How to Select Carbon Credits

How to Select Carbon Credits

Sam Hope

5 years: Carbon Markets

If you've ever wondered what a carbon credit is, or how they can vary according to region and vintage, you've come to the right place. Join Sam Hope as he explores these questions in depth.

If you've ever wondered what a carbon credit is, or how they can vary according to region and vintage, you've come to the right place. Join Sam Hope as he explores these questions in depth.

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How to Select Carbon Credits

8 mins 31 secs

Overview

A carbon credit represents 1 metric tonne of carbon dioxide reduced or removed from the atmosphere. A verified credit can be used against an organisation’s carbon footprint to offset the company's negative climate impacts. There are many options to consider when buying carbon credits which affect their value, including: project type (e.g. agriculture, renewable energy, waste disposal), regionality (where the project is located), registry (who the credit is registered and verified with), vintage (the year the benefit was delivered), and additional co-benefits (such as the UN Sustainable Development Goals).

Key learning objectives:

  • Define a carbon credit

  • Outline the offset selection framework

  • Understand how the framework affects price

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Summary

What is a carbon credit? 

A carbon credit represents 1 metric tonne of carbon dioxide reduced or removed from the atmosphere. A verified credit can be used against an organisation’s carbon footprint to offset the company's negative climate impacts. 

What do you need to consider when buying carbon credits? 

  • Project type
  • Regionality
  • Registry
  • Vintage
  • Additional co-benefits

How do these options affect credit pricing? 

1. Project type

Carbon offsets can be generated by different types of projects, each classified under the following categories (in order of market share):

  • Agriculture, forestry and other land use (42%)
  • Renewable energy (33%)
  • Chemical and industrial processes including energy efficiency and fuel switching (12%)
  • Waste disposal/management (6%)
  • Household/community devices such as cookstoves (6%)
  • Transportation, carbon capture and storage and long-lived carbon removal (<1%)

Credits can also be categorised into two classes: carbon reduction credits and carbon removals.

2. Regionality

Prices can vary materially for the same project in a different location due to implementation and project delivery costs, meaning two projects of the same type with similar credentials could have drastically different pricing. Desirable projects include those located in niche territories, located within the operating jurisdictions of listed corporations and European projects.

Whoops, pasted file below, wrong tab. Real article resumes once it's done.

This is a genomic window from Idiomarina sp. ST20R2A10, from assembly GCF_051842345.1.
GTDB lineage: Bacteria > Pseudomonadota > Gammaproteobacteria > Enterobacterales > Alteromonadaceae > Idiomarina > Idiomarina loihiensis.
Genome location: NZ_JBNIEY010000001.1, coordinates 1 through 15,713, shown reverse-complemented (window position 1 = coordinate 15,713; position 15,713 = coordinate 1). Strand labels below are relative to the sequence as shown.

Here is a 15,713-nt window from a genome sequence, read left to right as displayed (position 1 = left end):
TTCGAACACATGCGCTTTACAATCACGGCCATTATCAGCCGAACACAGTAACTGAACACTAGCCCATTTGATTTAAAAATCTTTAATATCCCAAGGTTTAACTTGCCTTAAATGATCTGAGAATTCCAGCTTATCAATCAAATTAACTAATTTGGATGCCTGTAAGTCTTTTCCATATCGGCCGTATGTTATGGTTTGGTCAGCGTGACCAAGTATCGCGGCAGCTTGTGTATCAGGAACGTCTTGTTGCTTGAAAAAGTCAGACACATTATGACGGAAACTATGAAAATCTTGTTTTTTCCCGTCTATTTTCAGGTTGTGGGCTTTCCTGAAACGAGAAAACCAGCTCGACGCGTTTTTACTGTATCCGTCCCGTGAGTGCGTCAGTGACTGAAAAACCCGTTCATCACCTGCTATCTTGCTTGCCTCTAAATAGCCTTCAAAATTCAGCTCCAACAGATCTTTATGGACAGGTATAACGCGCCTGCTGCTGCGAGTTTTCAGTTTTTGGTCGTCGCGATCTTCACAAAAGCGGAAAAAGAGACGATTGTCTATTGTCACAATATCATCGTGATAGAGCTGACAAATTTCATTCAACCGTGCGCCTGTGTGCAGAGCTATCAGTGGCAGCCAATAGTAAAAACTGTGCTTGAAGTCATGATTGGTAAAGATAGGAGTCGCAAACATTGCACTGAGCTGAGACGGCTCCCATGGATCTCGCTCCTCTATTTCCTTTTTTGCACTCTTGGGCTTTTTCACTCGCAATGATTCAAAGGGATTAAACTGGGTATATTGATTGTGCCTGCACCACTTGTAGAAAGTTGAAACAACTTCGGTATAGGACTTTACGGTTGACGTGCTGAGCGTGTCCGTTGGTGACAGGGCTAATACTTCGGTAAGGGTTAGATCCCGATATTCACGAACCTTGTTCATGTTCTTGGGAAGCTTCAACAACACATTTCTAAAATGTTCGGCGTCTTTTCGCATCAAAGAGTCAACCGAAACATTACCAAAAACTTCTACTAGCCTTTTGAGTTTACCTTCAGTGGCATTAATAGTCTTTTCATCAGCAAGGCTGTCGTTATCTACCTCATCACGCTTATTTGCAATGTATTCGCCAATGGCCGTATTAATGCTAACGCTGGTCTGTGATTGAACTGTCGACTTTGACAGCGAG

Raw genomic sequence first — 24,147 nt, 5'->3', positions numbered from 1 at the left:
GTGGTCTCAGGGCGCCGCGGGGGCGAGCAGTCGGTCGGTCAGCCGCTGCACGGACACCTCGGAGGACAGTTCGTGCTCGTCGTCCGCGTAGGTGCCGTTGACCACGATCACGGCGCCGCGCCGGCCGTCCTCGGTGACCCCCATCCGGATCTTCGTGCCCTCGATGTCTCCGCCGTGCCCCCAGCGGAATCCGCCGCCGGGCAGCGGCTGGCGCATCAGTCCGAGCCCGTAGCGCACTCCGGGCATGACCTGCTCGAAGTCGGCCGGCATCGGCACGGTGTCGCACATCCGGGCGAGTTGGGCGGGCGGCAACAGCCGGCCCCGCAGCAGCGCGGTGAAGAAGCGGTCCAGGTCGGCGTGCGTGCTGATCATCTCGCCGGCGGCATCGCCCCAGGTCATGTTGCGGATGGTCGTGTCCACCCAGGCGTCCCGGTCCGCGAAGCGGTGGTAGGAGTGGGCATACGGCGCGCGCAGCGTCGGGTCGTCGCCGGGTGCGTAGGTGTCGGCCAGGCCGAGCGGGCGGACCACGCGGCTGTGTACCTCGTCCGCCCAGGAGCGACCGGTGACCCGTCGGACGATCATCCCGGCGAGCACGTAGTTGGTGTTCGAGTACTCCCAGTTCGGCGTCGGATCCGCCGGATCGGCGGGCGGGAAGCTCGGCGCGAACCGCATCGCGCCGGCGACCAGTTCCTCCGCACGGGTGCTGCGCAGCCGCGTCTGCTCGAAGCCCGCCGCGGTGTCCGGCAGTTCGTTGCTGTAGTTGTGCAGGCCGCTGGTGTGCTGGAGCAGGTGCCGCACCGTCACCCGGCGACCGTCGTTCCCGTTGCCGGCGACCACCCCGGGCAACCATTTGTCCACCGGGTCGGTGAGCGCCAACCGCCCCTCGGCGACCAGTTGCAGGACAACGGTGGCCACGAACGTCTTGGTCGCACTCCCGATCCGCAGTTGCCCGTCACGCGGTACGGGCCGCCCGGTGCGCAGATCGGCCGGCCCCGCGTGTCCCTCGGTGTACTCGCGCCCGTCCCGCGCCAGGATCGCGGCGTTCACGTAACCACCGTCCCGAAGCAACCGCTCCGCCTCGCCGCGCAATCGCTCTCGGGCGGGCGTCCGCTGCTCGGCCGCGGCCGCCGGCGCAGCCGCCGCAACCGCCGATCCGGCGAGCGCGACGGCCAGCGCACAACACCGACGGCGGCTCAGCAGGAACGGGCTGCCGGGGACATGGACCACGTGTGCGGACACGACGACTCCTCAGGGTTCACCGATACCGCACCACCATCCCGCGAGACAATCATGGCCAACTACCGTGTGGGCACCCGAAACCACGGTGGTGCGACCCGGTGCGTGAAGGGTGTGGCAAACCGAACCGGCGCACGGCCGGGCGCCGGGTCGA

3. Registry

Registries provide the framework to oversee the registration, verification and credit issuance of projects. The traditional big four registries are:

- VERRA 

The single largest registry, which is global and mostly oriented towards nature-based solutions. 

- Gold Standard 

Mostly specialised in energy efficiency and technology-based solutions. 

- The Climate Action Reserve (CAR) and the American Carbon Registry (ACR) 

US-based registries which almost exclusively register projects within the North American region. 

4. Vintage

Each carbon credit is marked with a vintage year, which dates the unit. The vintage of a carbon credit corresponds to the year in which the environmental benefit of that credit was delivered. In the voluntary carbon market, credits tend to become less desirable as vintages age. The perception of older vintages being worth less creates a discount for buyers wanting to support certain projects in line with their procurement budgets.

5. Additional co-benefits

Offsetting projects can also generate other positive impacts referred to as co-benefits. The United Nations’ Sustainable Developments Goals is the most widely adopted framework to demonstrate this type of additional value. While not directly linked to the pricing or integrity of the carbon credit, the more SDGs associated with a project, the more marketable the project is to end users. 

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Sam Hope

Sam Hope

Sam Hope is the Senior Carbon Advisor at Plannet Zero, a tech company dedicated to developing smart carbon footprinting software for SMEs. He joins from Redshaw Advisors, an advisory firm that will help organisations clearly understand the assignment of net zero.

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